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Register for the Woodlands for Wildlife Workshop

Click HERE to register for the Woodlands for Wildlife Workshop on May 5th.

Citation:

Deede, Lowell. 2016 Becker County River Transparency Report. (2016). Based on Citizen Stream Monitoring Volunteer presentation on June 25, 2016 and December 19, 2016.

Lowell Deede began walking Becker County in 2015 and noticed stark differences in the clarity of water depending on the location and time of year. In 2015 he joined the Citizen Stream Monitoring Program to collect transparency data that would help answer his question of why the water clarity was so different. This report outlines the observations by Lowell Deede and gives some insight into some of the issues. These include ditch erosion, ice thaw runoff, and heavy runoff from rainfall. A list of takeaways and media outreach is included at the end of the report.

Citation:

BWSR September Snapshots 2017 Story. (September 2017). Board of Water and Soil Resources

A 2016 grant from the Board of Soil and Water Resources was used to restore a section of streambank on the Otter Tail River in Wilkin County. 1,200 feet of streambank was protected with woody toes and reshaping the streambank. The trees deflect water away from the bank and a gentler slope reduces the erosion from runoff. This project will keep soil where it is needed, on the field instead of in the stream. 440 tons of sediment, or 6.5% of the needed reductions will be kept out of the river. This project is a collaboration with Wilkin SWCD and Buffalo-Red Watershed District and paid with funds from the Clean Water, Land, and Legacy Amendment from the Board of Water and Soil Resources.

Citation:

Becker County Lake Protection Report. (2012). Prepared for the Becker Soil and Water Conservation District, Becker Coalition of Lake Associations, and Minnesota Board of Soil and Water Resources by RMB Environmental Laboratories, Inc.

This summary compiles all available data for lakes in Becker County to assess their trophic state and overall water quality. Over 20 lakes are included in the summary. Most lakes have an improving or no trend in water quality. Three lakes have declining water quality; Cotton, Eunice, and Middle Cormorant Lakes. It also includes a synopsis of lake impairments, land use impacts, and present AIS. Future monitoring recommendations and a summary for all Becker lakes is outlined. Lakes in good shape with exceptional water quality and well-protected watersheds include Bad Medicine, White Earth, Strawberry, and Big Sugar Bush. Big Cormorant has no declining water quality trend, but some disturbance and development exists in the watershed. The lakes of greatest concern are Eunice and Middle Cormorant Lakes. These lakes have a high level of disturbance in their lakeshed and declining water quality trends. In addition, Cotton Lake has a declining water quality trend, but is not heavily disturbed, so further investigation is recommended to uncover the source of the declining trend. Recommended future project implementation to protect and improve water quality includes shoreline restorations, rain gardens, enforcing setbacks on new construction, continued lake monitoring, wetland restorations, and land retirement (through programs such as CRP).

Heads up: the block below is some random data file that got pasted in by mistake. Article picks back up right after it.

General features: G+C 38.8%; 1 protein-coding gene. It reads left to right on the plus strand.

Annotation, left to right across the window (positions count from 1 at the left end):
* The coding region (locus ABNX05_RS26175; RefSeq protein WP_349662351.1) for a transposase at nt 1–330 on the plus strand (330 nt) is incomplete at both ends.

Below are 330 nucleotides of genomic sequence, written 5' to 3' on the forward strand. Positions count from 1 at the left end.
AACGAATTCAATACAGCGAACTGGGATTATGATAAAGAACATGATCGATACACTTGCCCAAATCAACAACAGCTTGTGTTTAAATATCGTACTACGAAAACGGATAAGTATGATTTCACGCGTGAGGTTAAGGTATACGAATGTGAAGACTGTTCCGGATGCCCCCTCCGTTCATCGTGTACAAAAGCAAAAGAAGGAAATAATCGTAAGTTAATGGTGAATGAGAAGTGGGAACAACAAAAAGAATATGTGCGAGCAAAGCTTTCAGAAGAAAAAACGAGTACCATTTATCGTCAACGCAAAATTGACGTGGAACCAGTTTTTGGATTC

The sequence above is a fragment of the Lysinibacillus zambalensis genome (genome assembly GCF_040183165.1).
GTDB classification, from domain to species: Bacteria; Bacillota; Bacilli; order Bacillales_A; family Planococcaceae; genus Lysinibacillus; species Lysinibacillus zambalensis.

Citation:

Neel, Joe K. Impact of Special Phosphorus Removal Procedures in the Upper Pelican River Watershed, Becker County, Minnesota, 1977-80. (June 1981). Pelican River Watershed District.

This study measured phosphorus levels and eutrophication of lakes in the upper Pelican River watershed, especially Lake Sallie. In the first portion of the study, removal of aquatic vegetation led to a reduction in aquatic vegetation growth in later years. The second portion of the study measured the background condition of Lake Sallie while an improved wastewater treatment facility was being constructed. Spray irrigation was the most effective means to remove nutrients from wastewater. Growth of blue-green algae declined during the study in response to wastewater treatment and meteorological conditions.

Citation:

Lake Monitoring Report. (2017). Prepared for the Cormorant Lakes Watershed District by RMN Environmental Laboratories, Inc.

Eutrophication is a major concern in the Cormorant Lakes subwatershed, so they have been monitoring since 2000. As a result, most of the large lakes in the watershed have sufficient data for trend analysis. Rossman and Big Cormorant Lakes have improving water quality trends, while Bijou, Upper Cormorant, Nelson, and Middle Cormorant have stable water quality trends. Another concern is AIS and proposed vegetation surveys are included in the 2018 Monitoring recommendations. A monitoring schedule and budget is also included to ensure accurate and continuing monitoring.